Mortality Rates After Coronary Revascularization Procedures Among Systemic Lupus Erythematosus Compared to Diabetes Mellitus and General Population Medicaid Patients
Despite similar myocardial infarction risks in individuals with systemic lupus erythematosus (SLE) and those with diabetes mellitus (DM), SLE patients enrolled in Medicaid have substantially higher rates of coronary revascularization procedures (including coronary artery bypass grafting or percutaneous coronary intervention) compared to age- and sex-matched DM patients. Researchers evaluated 30-day mortality rates following coronary revascularization procedures among 608 SLE compared to 1,185 DM and 628 general population patients enrolled in Medicaid. Although based on a small number of post-procedural deaths in each of the groups, investigators found that SLE patients had 1.7 times higher 30-day mortality rates after coronary revascularization compared to DM and general population patients, despite being on average much younger when they had the procedure. After adjusting for demographics and comorbid index lupus patients had double the odds of death within 30 days after a coronary revascularization compared to patients with DM. They also found a similar, but non-significant result for SLE patients compared to the general population, although this was limited by very few deaths in the general population group. The researchers wrote that “future studies accounting for healthcare utilization, the complexity and indications of the procedures performed, SLE and cardiac disease severity, and investigating causes of post-procedure deaths are required.”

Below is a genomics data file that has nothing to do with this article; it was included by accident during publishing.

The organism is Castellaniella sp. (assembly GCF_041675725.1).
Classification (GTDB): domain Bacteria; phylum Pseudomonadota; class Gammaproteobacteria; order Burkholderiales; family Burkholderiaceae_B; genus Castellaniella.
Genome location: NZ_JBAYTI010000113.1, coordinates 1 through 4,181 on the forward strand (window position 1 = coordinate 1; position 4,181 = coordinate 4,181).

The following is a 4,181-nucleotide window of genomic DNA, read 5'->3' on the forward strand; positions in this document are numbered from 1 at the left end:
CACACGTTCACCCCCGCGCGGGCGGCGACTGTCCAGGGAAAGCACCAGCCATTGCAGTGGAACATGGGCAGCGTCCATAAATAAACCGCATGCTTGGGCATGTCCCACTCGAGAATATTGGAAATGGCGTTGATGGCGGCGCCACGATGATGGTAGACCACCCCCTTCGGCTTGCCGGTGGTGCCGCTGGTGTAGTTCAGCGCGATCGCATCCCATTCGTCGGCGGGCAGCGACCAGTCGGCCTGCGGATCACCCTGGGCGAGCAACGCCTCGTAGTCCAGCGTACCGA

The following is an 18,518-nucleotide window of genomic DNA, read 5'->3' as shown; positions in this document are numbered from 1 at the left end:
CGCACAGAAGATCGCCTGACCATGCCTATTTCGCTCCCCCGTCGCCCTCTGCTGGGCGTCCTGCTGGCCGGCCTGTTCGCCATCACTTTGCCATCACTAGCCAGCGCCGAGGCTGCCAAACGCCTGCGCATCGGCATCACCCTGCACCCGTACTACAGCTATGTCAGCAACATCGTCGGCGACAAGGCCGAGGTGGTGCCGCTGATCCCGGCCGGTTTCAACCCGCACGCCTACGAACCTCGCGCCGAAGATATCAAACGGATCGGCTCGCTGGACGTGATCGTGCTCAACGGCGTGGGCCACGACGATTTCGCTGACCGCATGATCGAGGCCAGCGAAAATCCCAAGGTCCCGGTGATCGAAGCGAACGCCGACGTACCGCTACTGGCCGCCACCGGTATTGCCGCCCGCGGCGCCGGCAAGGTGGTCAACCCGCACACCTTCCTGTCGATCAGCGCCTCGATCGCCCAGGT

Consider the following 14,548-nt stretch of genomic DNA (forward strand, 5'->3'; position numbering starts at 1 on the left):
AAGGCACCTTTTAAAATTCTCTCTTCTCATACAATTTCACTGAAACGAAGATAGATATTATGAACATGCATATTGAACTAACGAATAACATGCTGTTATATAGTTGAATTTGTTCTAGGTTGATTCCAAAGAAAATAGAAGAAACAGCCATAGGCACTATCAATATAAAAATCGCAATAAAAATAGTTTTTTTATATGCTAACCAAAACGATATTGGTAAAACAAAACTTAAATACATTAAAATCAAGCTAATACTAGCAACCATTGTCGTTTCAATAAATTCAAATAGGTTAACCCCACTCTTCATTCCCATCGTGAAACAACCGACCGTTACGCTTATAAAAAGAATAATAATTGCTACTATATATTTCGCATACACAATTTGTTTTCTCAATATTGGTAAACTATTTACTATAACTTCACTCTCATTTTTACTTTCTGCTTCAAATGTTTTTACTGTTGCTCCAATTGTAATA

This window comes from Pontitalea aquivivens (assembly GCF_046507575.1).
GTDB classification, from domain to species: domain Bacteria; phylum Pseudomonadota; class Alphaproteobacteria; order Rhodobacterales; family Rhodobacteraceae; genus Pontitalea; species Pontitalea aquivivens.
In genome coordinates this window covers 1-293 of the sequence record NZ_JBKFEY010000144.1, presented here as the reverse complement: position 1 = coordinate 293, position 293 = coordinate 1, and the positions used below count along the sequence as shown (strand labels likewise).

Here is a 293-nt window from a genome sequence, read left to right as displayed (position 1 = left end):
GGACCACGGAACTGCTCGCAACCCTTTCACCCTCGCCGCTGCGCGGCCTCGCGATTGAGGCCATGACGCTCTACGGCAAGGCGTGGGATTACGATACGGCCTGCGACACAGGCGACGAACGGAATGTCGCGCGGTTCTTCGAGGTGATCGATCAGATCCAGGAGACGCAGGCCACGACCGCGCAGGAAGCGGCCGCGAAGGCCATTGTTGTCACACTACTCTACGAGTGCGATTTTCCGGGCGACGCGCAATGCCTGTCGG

HSS is the world’s leading academic medical center focused on musculoskeletal health. At its core is Hospital for Special Surgery, nationally ranked No. 1 in orthopedics (for the tenth consecutive year), No. 3 in rheumatology by U.S. News & World Report (2019-2020), and named a leader in pediatric orthopedics by U.S. News & World Report “Best Children’s Hospitals” list (2019-2020). Founded in 1863, the Hospital has the lowest complication and readmission rates in the nation for orthopedics, and among the lowest infection rates. HSS was the first in New York State to receive Magnet Recognition for Excellence in Nursing Service from the American Nurses Credentialing Center four consecutive times. The global standard total knee replacement was developed at HSS in 1969. An affiliate of Weill Cornell Medical College, HSS has a main campus in New York City and facilities in New Jersey, Connecticut and in the Long Island and Westchester County regions of New York State, as well as in Florida. In addition to patient care, HSS leads the field in research, innovation and education. The HSS Research Institute comprises 20 laboratories and 300 staff members focused on leading the advancement of musculoskeletal health through prevention of degeneration, tissue repair and tissue regeneration. The HSS Global Innovation Institute was formed in 2016 to realize the potential of new drugs, therapeutics and devices. The HSS Education Institute is a trusted leader in advancing musculoskeletal knowledge and research for physicians, nurses, allied health professionals, academic trainees, and consumers in more than 130 countries. Through HSS Global Ventures, the institution is collaborating with medical centers and other organizations to advance the quality and value of musculoskeletal care and to make world-class HSS care more widely accessible nationally and internationally. www.hss.edu.